State spreads awareness of safe delivery law for newborns

By CECILIA BROWN

Journal Staff Writer

MARQUETTE — Agencies across the state are spreading the word about Michigan’s Safe Delivery Law, which legally allows biological parents to surrender an infant 72 hours old or less to an on-duty employee inside a hospital, fire department or police station, or by calling 911 and surrendering an infant to an EMT or paramedic.

Michigan’s Safe Delivery Law was enacted in 2001, with the aim of reducing newborn abandonment and saving the lives of newborns who may have otherwise been abandoned, according to the Michigan Department of Health and Human Services. Since the law has been enacted, over 200 newborns have been safely surrendered through the program.

“It’s safe, its legal and it’s anonymous,” Trooper Stacy Rasanen of the Michigan State Police said.

To increase awareness and highlight the significance of this law, April 20 was proclaimed Safe Delivery of Newborns Day by Gov. Rick Snyder.

“There are a number of reasons that people are frightened or panicked … we want to make sure they know there’s an option that can save infants from injury,” Rasanen said.

As part of their outreach efforts regarding the Safe Delivery Law, the Michigan State Police and the MDHHS want to promote public awareness of this law, as public knowledge of this safe surrender option can help prevent infant abandonment.

“Tragically, newborn infants have died due to neglect and exposure after being abandoned. This reminds us of the importance of ensuring public awareness of the Safe Delivery Law,” Nick Lyon, MDHHS director, said in a press release. “We urge all Michiganders to help spread the word about the safe, legal and anonymous option of surrendering an infant, who will then be placed with a loving adoptive family.”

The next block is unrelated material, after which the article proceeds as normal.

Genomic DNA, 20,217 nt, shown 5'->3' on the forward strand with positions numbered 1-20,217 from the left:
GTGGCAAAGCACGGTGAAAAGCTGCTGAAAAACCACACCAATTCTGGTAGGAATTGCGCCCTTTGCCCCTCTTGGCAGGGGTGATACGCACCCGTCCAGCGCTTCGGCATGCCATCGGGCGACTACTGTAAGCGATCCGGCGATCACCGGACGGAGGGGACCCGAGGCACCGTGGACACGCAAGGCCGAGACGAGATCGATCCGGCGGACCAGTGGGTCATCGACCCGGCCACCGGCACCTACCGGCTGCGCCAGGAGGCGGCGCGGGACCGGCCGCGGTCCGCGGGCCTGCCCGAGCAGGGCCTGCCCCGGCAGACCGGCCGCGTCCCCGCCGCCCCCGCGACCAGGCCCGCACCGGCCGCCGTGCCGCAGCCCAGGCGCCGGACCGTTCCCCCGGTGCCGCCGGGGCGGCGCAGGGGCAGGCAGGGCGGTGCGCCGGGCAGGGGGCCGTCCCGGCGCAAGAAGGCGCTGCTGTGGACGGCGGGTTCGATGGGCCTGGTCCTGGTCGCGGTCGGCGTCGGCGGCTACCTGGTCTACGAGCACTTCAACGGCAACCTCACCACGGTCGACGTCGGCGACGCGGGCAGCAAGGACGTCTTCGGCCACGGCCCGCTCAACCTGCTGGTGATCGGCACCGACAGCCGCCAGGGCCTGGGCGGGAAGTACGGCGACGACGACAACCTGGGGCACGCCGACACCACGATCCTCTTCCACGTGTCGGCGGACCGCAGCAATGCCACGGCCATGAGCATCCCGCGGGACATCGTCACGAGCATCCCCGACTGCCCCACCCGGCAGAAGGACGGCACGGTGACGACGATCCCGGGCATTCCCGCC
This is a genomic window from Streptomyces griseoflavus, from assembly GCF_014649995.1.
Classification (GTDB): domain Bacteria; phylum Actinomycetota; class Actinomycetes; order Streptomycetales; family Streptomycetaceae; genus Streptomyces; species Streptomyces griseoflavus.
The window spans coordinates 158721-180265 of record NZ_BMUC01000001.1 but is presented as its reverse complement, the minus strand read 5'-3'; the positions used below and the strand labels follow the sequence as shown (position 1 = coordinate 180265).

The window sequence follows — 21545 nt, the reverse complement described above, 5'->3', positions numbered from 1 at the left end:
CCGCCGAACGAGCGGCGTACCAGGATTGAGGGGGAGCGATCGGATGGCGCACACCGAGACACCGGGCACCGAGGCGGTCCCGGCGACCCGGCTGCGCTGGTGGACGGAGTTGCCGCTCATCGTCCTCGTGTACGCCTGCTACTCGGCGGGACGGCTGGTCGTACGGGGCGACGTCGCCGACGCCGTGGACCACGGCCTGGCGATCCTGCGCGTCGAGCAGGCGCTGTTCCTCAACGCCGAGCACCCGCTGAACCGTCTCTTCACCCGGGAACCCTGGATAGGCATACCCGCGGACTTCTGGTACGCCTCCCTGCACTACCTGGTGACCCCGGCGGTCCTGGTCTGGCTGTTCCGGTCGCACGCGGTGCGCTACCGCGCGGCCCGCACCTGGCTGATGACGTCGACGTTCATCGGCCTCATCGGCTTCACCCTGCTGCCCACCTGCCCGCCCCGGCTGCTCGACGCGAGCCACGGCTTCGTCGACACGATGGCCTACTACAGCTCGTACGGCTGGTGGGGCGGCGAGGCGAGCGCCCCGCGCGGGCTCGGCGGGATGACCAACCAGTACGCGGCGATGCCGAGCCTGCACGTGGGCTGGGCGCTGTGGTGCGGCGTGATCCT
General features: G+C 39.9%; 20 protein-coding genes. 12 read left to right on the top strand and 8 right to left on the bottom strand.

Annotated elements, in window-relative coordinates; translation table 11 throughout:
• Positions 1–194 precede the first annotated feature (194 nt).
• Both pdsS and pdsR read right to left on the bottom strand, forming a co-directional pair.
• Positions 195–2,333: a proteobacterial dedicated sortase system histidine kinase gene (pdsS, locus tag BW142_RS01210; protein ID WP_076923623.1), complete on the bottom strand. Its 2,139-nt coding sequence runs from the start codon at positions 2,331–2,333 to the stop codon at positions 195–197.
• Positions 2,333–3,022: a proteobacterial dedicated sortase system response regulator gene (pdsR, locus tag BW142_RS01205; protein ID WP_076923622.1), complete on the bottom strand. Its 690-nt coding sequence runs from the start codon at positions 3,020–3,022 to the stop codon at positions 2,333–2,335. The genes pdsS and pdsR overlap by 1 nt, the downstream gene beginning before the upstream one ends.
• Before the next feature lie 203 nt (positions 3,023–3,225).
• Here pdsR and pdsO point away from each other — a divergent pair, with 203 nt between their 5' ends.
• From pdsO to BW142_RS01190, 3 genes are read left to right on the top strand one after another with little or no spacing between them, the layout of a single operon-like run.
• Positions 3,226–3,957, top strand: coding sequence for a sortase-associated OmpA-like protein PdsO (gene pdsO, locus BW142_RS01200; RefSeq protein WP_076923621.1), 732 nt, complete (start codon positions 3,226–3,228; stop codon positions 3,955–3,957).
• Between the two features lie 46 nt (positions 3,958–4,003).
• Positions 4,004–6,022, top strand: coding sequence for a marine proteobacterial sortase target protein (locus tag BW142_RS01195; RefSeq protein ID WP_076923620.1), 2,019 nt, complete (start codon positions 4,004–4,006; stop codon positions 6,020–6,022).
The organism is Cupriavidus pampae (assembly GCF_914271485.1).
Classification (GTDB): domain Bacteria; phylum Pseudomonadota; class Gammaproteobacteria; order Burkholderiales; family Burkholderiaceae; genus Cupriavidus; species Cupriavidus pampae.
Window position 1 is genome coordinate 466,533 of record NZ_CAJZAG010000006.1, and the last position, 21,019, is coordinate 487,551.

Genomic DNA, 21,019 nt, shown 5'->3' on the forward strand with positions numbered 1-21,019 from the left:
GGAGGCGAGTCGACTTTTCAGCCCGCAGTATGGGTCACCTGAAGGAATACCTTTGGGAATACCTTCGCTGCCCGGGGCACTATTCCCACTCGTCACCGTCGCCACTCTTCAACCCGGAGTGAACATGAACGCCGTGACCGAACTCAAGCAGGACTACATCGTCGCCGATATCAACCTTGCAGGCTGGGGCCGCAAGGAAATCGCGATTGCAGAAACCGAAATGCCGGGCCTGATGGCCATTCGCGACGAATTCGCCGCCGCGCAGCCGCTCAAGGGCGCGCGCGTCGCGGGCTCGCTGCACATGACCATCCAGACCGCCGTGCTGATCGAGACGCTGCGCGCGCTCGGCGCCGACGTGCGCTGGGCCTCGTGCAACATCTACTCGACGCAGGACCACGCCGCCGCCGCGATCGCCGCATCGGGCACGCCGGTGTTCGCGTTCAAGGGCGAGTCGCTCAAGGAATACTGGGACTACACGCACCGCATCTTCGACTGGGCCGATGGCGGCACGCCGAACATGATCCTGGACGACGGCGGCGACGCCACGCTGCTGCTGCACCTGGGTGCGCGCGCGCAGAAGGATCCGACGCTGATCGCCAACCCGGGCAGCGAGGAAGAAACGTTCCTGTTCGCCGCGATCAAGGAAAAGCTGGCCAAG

The law allows a biological parent to legally surrender an infant less than 72 hours old and remain anonymous if they wish, with the option to confidentially share identifying information or basic health information.

According to the MDHHS, the law requires that an agencies must make a “reasonable attempt” to identify the non-surrendering parent of the infant who was surrendered. Furthermore, the statue requires that the child placing agency must “make a reasonable effort to identify, locate and provide notice of the surrender of the newborn to the non-surrendering parent.”

Officials said when a newborn is surrendered, the newborn will be taken to a hospital for an examination to ensure that they are unharmed and not showing signs of abuse or neglect. If the child does show signs of abuse or neglect, child protective services will be contacted, officials said.

Temporary protective custody will be given to a private adoption agency that will place the infant with an approved adoptive family.

Biological parents can change their mind about the surrender and petition the court to regain custody 28 days from the date of surrender or notice of surrender, according to MDHHS.

To learn more about the Safe Delivery Law, visit Michigan.gov/safedelivery. An informational video is available at: www.youtube. com/watch?v=rg0FYPl69GQ. There is also a toll-free 24-hour hotline available to provide information on services available to a prospective parent. The number is 866-733-7733.

Cecilia Brown can be reached at 906-228-2500, ext. 248. Her email address is cbrown@miningjournal .net.

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